For a variety of perhaps unrelated reasons, Trump has eyed developments in Ukraine for potential political gain.

As Philip Bump wrote Friday, the first of these involved a Democratic National Committee consultant who sought information from Ukrainian officials about Manafort, who had previously done work for onetime Ukrainian President Viktor Yanukovych. This was held up as a counterargument to potential Trump campaign collusion with Russia — the idea being that Democrats might have also colluded, with Ukraine.

The other big one — and apparently the more significant one when it comes to what we see today — is the situation involving the Bidens. As The Post’s Michael Kranish and David L. Stern detailed in July, the vice president’s son, Hunter Biden, took a well-paying job on the board of Ukraine’s largest private gas company, Burisma Holdings, late in the Obama administration. That company had been under some scrutiny from Ukrainian Prosecutor General Viktor Shokin. Shokin was removed amid pressure from then-Vice President Biden and other Western leaders, who alleged that he wasn’t pursuing corruption cases seriously enough.

7. How substantial are the allegations against Joe and Hunter Biden?

The contention from Trump, Giuliani, et al., is that Biden was taking an action to benefit his son’s company. Shokin himself alleged to The Post “that the activities of Burisma, the involvement of his son, Hunter Biden, and the [prosecutor general’s office] investigators on his tail, are the only, I emphasize, the only motives for organizing my resignation.”

But Shokin’s contention is dubious, and it’s not clear that he had actually been scrutinizing Burisma at the time; one official said the probe had long been dormant. Shokin had also fallen out of favor with many other Western leaders, as well as with lawmakers in Ukraine, where he was the subject of a decisive vote of no confidence.

Neither of these cases involves readily apparent wrongdoing. Ukraine’s current prosecutor general told Bloomberg he had no evidence of anything illegal or corrupt by either Joe or Hunter Biden. But the Trump team seems to regard them as sleeping giants in the 2020 race — or at least issues that could be used to muddy the political waters with the leading Democratic candidate in the race (and the one who polls best against Trump).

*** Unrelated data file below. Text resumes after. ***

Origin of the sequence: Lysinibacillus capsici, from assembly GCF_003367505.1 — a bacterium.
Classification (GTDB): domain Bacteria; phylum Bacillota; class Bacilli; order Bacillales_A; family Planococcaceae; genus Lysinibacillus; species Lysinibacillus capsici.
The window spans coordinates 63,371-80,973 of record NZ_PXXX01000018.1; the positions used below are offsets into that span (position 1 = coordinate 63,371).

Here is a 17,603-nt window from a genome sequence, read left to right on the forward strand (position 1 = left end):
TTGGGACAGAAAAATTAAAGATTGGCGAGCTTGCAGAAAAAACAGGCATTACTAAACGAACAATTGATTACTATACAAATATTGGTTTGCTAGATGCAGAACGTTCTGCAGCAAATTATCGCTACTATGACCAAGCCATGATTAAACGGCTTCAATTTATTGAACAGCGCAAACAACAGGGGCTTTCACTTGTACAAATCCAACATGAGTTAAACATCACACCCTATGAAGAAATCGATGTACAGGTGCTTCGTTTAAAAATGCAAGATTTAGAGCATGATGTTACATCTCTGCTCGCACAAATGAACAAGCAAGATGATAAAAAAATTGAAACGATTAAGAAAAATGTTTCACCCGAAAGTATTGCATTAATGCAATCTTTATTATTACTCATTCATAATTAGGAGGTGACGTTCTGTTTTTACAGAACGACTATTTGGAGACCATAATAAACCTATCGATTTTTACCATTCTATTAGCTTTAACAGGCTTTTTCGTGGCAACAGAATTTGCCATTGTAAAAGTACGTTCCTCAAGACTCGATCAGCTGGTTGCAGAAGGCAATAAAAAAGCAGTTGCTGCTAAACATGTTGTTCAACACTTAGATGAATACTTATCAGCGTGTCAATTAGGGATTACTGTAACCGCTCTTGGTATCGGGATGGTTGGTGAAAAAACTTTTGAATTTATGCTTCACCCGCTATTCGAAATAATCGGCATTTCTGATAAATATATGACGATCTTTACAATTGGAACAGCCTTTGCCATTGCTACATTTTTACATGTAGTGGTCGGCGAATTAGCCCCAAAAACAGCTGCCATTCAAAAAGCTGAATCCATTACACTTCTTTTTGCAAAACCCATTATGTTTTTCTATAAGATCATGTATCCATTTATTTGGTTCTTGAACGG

8. Where do Joseph Maguire and the Office of the Director of National Intelligence fit into this?

Maguire’s defenders say he’s in a legitimate legal bind, because the law doesn’t countenance this conflict between a president’s executive privilege and the disclosure requirements regarding a whistleblower complaint.

Regardless of whether you sympathize with him, though, he finds himself in an inauspicious position. Trump named him acting DNI a little more than a month ago under slightly controversial circumstances. After it was announced that then-DNI Daniel Coats would be resigning, Trump bypassed Coats’s No. 2, Sue Gordon, who had extensive bipartisan support, in favor of Maguire as the acting DNI. (Gordon resigned and subtly protested the decision in a brief letter.) Maguire, a retired Navy admiral, was also a somewhat unorthodox pick for the job, given his lack of experience in the U.S. intelligence community.

The overlapping timelines of Coats’s resignation, Maguire’s elevation and the whistleblower complaint are also raising eyebrows. Trump announced the exit of Coats, with whom he occasionally clashed, on July 28. That’s three days after his call with Zelensky. Trump announced Maguire’s selection Aug. 8. Four days later, the whistleblower complaint was filed.

The practical impact is that Maguire, who was Senate-confirmed but for a different job, has been thrust into a high-profile position that now involves making a very difficult legal and political call for an intelligence community in which he isn’t exactly steeped.

9. How bad is this for Trump and his presidency?

That’s the other big question right now. It’s too early to know whether it will be proved that Trump did anything wrong. Even if we see the complaint, it’s not certain that things happened exactly as the whistleblower said they did. And just because Trump pushed for investigating the Bidens doesn’t mean there is a provable quid pro quo.

Any specific legal violations would depend on those details. Asking for foreign assistance is problematic in and of itself, but this is also the president who publicly asked for Russia to obtain Hillary Clinton’s emails in 2016 and has indicated repeatedly that he was open to foreign help. The more troubling possibility (and the one raised specifically by the “promise” allegation) is that this might involve outright government corruption — the trading of favors for personal gain. It has been suggested that such a situation could involve federal election law violations or even extortion.

Of course, even if Trump violated the law, we’re in the same position as we are with obstruction of justice and Michael Cohen’s campaign finance violation (in which Trump has been implicated but not accused of a crime). And that position is: Justice Department guidelines say a sitting president can’t be indicted, thus any remedy would be Congress’s responsibility, via potential impeachment proceedings.

The constitutional definition of an impeachable offense — “high crimes and misdemeanors” — is a subjective one that means basically whatever Congress determines it means. So the real question is whether serious wrongdoing by Trump in this case would rally public and political support in a way we haven’t yet seen for impeachment and/or removal from office.

In the background are other highly controversial things Trump has done, most notable being his potential obstruction of justice in the Russia investigation. But thus far, public support for impeachment is far short of a majority, and Republicans, who control the Senate and can easily prevent Trump’s removal from office, have shown no appetite for going down that road. Democrats have thus proceeded somewhat timidly. And with the 2020 election approaching, they might reason that the election would be the best way to decide how Trump is held accountable.

As far as that race goes, Trump finds himself in a tough spot. He has low approval ratings and trails most Democrats he potentially faces in 2020, including by double digits in the case of Biden. One more big scandal would seem to cement his underdog status, but there is plenty of time until November 2020.